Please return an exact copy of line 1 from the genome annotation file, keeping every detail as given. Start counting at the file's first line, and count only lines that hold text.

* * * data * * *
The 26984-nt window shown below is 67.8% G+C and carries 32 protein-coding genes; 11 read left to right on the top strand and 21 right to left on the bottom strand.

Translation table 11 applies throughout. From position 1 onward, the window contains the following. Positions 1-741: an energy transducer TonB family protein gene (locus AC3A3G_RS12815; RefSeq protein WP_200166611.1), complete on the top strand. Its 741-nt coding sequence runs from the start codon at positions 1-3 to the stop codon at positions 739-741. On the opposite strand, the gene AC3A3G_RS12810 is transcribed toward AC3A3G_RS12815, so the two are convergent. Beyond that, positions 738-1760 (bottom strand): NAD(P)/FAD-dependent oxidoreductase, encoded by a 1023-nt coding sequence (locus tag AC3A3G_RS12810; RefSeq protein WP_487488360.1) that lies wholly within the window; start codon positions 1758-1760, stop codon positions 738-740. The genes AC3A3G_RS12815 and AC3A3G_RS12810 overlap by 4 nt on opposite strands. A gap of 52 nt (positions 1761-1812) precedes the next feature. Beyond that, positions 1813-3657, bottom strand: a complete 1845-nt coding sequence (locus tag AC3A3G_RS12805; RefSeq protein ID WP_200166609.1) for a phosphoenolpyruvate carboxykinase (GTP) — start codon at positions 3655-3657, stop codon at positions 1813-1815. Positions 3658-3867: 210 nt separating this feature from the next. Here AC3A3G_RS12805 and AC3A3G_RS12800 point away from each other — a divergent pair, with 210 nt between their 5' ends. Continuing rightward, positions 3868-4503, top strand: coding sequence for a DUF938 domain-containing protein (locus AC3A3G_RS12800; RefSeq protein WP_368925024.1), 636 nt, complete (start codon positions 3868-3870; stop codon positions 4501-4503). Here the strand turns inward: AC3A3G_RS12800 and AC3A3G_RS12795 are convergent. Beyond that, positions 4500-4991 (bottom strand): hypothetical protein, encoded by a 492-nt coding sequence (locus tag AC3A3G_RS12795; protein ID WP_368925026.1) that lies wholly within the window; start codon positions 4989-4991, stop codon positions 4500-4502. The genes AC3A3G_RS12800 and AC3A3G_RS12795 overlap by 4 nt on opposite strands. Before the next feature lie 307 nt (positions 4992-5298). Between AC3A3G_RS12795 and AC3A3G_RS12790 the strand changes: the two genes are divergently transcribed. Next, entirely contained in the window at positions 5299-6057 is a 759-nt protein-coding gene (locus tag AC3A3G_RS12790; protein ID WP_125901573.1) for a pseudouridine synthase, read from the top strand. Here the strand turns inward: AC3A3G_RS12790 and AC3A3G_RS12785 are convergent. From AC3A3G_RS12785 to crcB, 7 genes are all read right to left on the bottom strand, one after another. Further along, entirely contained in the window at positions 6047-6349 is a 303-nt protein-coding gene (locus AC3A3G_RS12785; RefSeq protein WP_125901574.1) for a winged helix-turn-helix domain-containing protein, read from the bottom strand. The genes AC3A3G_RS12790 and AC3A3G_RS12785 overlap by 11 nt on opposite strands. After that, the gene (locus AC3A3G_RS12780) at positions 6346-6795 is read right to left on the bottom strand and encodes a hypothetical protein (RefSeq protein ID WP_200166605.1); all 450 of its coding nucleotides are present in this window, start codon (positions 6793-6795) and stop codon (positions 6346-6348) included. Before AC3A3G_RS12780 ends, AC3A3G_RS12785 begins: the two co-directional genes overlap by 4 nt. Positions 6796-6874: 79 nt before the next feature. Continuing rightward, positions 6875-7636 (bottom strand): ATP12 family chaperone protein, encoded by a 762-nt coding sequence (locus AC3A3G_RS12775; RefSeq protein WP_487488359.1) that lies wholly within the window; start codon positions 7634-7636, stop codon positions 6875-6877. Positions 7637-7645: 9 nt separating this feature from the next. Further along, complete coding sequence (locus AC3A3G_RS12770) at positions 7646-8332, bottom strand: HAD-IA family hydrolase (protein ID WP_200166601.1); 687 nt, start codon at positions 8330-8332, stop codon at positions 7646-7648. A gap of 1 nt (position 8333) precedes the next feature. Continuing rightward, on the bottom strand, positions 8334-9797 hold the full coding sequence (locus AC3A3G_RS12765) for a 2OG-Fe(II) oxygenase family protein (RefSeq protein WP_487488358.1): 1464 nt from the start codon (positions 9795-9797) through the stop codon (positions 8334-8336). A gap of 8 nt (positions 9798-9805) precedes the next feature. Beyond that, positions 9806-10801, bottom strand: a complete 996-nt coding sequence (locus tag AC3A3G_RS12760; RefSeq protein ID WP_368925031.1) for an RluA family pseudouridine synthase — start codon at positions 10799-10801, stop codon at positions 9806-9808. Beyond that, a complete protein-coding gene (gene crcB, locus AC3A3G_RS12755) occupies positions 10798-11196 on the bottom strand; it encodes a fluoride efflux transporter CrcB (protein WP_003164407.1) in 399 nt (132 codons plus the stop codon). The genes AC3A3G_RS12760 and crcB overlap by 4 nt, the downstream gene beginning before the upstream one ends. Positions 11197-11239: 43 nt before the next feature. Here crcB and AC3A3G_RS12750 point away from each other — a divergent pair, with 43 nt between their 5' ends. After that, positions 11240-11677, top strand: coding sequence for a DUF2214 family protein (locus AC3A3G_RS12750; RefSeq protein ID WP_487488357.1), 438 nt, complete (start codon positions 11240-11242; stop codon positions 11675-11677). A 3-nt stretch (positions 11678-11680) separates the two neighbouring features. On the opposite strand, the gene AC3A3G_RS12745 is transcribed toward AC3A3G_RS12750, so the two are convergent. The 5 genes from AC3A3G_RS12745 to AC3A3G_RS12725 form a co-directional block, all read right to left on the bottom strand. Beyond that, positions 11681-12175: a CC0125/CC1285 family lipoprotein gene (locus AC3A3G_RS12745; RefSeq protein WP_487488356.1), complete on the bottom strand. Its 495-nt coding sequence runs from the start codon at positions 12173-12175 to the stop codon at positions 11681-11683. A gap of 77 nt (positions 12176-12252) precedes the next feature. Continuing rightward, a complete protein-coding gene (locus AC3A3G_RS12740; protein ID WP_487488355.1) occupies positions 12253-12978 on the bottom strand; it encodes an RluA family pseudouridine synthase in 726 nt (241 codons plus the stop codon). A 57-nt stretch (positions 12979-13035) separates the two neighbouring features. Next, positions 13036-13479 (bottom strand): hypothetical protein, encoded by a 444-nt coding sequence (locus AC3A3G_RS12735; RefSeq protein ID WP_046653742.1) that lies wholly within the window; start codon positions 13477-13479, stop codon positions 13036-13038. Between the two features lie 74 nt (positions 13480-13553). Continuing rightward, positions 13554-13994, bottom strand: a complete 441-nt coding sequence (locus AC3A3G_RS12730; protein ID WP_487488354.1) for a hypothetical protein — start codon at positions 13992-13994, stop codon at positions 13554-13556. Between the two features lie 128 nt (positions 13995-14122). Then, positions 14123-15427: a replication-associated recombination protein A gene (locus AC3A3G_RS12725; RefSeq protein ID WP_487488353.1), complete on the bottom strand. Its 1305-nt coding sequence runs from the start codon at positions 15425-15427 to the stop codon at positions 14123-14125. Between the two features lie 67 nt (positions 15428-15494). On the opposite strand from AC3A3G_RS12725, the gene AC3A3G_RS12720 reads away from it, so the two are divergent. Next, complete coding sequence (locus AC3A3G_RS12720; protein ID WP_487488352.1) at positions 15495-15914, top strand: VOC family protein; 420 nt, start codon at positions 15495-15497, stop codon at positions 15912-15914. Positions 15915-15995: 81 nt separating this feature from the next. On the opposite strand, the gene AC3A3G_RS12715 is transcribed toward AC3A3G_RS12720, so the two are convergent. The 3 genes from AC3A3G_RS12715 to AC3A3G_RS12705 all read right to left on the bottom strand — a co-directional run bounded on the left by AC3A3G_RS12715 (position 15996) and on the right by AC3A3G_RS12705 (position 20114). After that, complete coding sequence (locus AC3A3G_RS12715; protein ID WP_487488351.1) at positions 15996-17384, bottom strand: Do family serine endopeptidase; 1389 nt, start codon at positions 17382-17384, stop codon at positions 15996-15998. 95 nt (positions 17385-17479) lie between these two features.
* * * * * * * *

The 26984-nt window shown below is 67.8% G+C and carries 32 protein-coding genes; 11 read left to right on the top strand and 21 right to left on the bottom strand.